A reminder that 3D technologies have had their ups and downs a number of times in the last 150 years can be found in groundbreaking the new 3net documentary Sky Soldier: A Vietnam Story in 3D that the 3D channel is airing on Memorial Day.
Stereoscopic still photos were wildly popular in the last half of the 19th century and thousands were taken during the Civil War, but the technology had fallen out of favor by the 1960s. Recently, however, producer Tom Jennings came upon a rare cache of 3D photos that had been taken during the Vietnam War by Major Joel Glenn, a Silver Star-decorated soldier who had served two tours of duty in Vietnam.
Jennings had been looking into the idea of using older 3D still photos as the basis of a war documentary and had been told by Discovery that they would be interested in a documentary on Vietnam if he could find some 3D photos from the war.
"But 3D photography had gone into a lull during the 1960s, when only a hobbyists were still doing it," Jennings says, and he was initially told that there were no 3D shots of the war. But the editor of Stereo World Magazine told him about a booklet of 3D shots that had been produced by Joel Glenn and his wife Judy.
Jennings managed to track down Judy, who showed him a large collection of 3D photos taken by her then-deceased husband, who had remained an avid 3D photographer until his death of cancer in 2007.
This collection included around 100 pictures from Vietnam that became the basis of the documentary. Joel and his young wife also exchanged extensive audio tapes, which were supplemented by extensive interviews with Judy Glenn, the Glenn family and soldiers who had served with Glenn in Vietnam as well as some war footage.
"The photos and tapes really take the viewer into the daily lives of soldiers in Vietnam," Jennings says. "It is an intimate portrait of their lives and a wonderful love story," between Joel and Judy Glenn that is narrated by their audio tapes, he notes.
The story is also greatly enhanced by 3D technologies, he notes. "3D documentaries aren't like films, where there are rockets flying out of the screen," he says. "The whole point is to make you feel like you are sitting in the living room with Judy and it makes it much more immersive experience."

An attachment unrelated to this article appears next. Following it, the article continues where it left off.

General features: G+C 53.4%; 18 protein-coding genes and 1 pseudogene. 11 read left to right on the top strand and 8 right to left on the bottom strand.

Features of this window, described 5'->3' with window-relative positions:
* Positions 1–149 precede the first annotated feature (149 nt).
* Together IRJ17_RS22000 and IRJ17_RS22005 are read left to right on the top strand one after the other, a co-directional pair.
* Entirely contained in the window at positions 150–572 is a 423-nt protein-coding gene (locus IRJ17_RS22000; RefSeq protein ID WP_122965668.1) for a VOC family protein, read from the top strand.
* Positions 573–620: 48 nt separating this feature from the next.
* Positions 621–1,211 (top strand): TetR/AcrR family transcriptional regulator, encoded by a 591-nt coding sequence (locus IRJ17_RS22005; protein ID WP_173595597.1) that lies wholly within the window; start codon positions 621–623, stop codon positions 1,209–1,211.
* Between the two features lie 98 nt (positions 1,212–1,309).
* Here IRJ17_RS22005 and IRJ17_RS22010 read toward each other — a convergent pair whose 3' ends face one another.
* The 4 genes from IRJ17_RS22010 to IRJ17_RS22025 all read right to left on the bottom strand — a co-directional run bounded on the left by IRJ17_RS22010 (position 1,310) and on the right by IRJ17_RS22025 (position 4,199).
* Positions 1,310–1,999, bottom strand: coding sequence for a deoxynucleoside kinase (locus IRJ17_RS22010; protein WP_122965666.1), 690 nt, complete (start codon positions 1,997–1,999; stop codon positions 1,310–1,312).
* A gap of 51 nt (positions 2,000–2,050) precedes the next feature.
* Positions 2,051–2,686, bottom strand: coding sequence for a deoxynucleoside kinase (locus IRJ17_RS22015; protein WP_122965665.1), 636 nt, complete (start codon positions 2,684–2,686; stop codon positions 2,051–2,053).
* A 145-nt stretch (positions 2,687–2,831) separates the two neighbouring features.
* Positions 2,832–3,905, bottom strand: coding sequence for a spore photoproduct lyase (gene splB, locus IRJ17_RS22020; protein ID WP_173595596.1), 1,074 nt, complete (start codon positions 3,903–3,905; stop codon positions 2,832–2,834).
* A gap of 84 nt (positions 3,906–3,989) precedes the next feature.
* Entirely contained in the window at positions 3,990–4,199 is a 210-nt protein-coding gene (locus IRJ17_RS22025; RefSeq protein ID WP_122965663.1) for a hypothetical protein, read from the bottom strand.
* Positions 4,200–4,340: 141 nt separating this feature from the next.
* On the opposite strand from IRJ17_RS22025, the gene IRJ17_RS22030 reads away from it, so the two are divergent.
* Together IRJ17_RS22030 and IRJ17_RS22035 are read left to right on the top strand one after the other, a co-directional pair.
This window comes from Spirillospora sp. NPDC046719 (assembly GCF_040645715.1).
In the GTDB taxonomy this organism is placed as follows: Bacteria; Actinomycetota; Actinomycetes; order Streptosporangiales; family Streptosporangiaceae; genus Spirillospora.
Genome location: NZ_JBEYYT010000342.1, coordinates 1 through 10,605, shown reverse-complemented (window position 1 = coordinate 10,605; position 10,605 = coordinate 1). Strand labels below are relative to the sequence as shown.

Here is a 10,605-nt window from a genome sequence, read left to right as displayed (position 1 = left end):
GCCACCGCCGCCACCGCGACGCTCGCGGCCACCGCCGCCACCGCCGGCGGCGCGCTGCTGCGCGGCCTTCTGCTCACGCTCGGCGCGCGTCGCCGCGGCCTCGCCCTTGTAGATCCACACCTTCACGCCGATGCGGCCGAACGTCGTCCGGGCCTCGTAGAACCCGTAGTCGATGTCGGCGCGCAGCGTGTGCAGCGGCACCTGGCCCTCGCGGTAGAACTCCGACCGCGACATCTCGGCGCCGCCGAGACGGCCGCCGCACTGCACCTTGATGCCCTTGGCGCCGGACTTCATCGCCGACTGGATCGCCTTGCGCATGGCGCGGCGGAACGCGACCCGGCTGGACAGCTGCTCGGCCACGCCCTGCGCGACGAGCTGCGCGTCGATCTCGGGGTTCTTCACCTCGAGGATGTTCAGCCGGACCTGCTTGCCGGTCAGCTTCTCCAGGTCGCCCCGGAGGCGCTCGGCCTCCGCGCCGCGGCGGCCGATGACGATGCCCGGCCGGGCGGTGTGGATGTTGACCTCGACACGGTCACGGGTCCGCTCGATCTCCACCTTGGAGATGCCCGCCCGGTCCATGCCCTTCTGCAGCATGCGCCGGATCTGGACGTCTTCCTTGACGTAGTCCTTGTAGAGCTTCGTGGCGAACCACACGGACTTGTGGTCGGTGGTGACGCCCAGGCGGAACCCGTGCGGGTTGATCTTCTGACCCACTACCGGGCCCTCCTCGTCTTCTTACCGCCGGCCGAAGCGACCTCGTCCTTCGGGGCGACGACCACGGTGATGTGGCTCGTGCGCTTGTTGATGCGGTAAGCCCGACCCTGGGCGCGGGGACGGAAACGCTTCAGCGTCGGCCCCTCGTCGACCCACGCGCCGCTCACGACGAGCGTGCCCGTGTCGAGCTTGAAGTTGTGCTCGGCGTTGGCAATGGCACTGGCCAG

While the 3D photos were in pristine shape, some shots required extensive work to recalibrate them for video. During the 1960s, 3D photos were shot with a camera with two lenses, producing a shot for the left eye and another for the right eye that were then developed into a slide that was viewed in a 3D viewer. "It was a very painstaking process," to realign photos so the focus and resolution was correct on video, Jennings says.
The production also broke new ground by actually filming Judy Glenn showing her husband's photos with a 3D projector. While the viewers watching the projection could be captured with a normal 3D camera rig, the crew had to take the glass from 3D glasses and put them over the camera lens in order to film the projector in 3D.
"We wanted to show that these kinds of images, this old 3D technology will work wonderfully with the new 3D TV," Jennings says. "I think this shows how well it can work."
The special, which airs on Memorial Day on 3net, begins as Joel Glenn goes into basic training and then begins his first tour of duty in Vietnam, where he takes his voice recorder and a 3D camera. Glenn documents his first tour with 3D photography and by sending heartfelt voice "letters" to his young bride.
Following a bout with cancer, later linked to Agent Orange exposure, the Glenn family goes to Germany where he is treated for testicular cancer. After this he returns to Vietnam for another tour, serving as the commanding officer of an Army attack helicopter squadron and continuing his 3D photography and voice recordings.
The special ends as Glenn returns to his Florida farm with his cherished photographs, which may very well be the only 3D account of the Vietnam War in existence.